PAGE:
Berlin’s global fame as a thriving startup ecosystem is under attack. “NRW overtook Berlin”: The headlines, circulating across leading media outlets in Germany, were sending a wave of shock across the Republic, as the region NRW – short for North-Rhine Westphalia, dethroned the capital as the region with most startups in the study “Startup monitor” published recently. Has Berlin become too comfortable resting on its laurels?
Around 19% of German startups originate in Germany’s Western NRW region, compared to only 15,8% in Berlin: While the study is not a complete census, the annual Startup Monitor, published by the Federal Association of German Startups and the consultancy KMPG is the country’s largest and best-known study of German startups. The results are based on a survey of 1550 Start-ups, representing around 3700 founders and more than 17.000 employees.
A mere misreading of statistics, claims Berlin’s media channel rbb24, pointing out that North-Rhine Westphalia is also the most populated of Germany’s 16 Länder (regions). And Berlin’s senator for the economy, Ramona Pop, is quick to point at “long-term studies” that prove that “Berlin is clearly at the top“: Around 60% of companies listed on the German stock index DAX have opened ‘innovation labs’ in Berlin. Just last week, German Tech giant Siemens announced to invest €600 million in building a 100-hectare campus for startups in Berlin’s Spandau district.
Furthermore, around €3 billion of the €4 billion of venture capital for German startups is still going to Berlin, compared to only €96 million VC funding for NRW founders, triumphs Ramona Pop. Yet only 15,3% of German startups actually have access to VC finance, and the number has been decreasing since last year, according to the study.
Berlin’s politicians seem determined to just brushing the news off: An example of some regional association “trying to heat up competition between the Länder“, according to Regina Pop.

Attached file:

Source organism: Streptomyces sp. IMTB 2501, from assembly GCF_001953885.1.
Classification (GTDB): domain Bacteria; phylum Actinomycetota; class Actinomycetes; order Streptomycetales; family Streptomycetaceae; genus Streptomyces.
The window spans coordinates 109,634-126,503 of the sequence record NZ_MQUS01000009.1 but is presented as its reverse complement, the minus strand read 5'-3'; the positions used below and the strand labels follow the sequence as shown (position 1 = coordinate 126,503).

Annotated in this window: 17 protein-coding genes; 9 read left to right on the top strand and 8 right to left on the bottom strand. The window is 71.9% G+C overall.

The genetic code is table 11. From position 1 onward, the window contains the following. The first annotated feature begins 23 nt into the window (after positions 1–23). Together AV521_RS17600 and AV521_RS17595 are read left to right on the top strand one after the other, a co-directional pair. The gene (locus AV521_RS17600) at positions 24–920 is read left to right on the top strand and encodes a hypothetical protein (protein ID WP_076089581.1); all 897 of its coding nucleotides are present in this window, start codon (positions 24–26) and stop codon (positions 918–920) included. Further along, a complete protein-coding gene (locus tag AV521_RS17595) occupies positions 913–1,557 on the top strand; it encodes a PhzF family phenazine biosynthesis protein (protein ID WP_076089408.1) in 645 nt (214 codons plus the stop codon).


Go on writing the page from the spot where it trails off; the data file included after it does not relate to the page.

Yet ignoring the critics might endanger the future lure of the German capital for entrepreneurs. Especially when it comes to the public startup ecosystem, the conclusion of the report is far from bright: A full ten Länder scored better than Berlin in terms of public promotion of startups. When asked to rate the capital on a school grade system with 1 being the best and 6 the worst, Berlin scored a mere 3,7. To compare, German students needed a grade of 1,9 or higher this year to study business administration in Berlin’s Humboldt University.
In a roundtable held last month to discuss the future of Berlin as the hub of startups and innovation, the head of the Berlin Senate, Björn Böhning, pointed at the huge potential of the Land not only as a regulator, but also as a client: Public procurement of the city government could kickstart innovation, Böhning claimed.
However, startups often find it difficult to cooperate with the public authorities as a client. The city is frequently preferring US competitors to the local startups, criticizes Sascha Schubert of the Federal Association of German Startups the public authorities. Just last month, Berlin’s public transport company had chosen the New Yorker startup Via Van over its German peers to create a new ride-sharing service.
“The conditions in Berlin are far from ideal“, Schubert concludes and adds that that cost of living, especially rent, is rising in Berlin. Recently hailed the World’s Most Livable City by the Global Power City Index, the German capital is still a huge draw for talent from Germany and abroad, pushing up the price of housing in ‘hip’ districts such as Kreuzberg, Mitte, Prenzlauer Berg or Friedrichshain.
It seems that for now, Berlin can cling on to its victory badge as the preferred city for startups. However, rather than arguing about statistics, politicians should welcome the news as a wake-up call to give more priority to Berlin’s startup ecosystem – and remember that in the economics of entrepreneurship, competition is often emerging when a leader has become a bit too comfortably established on the top.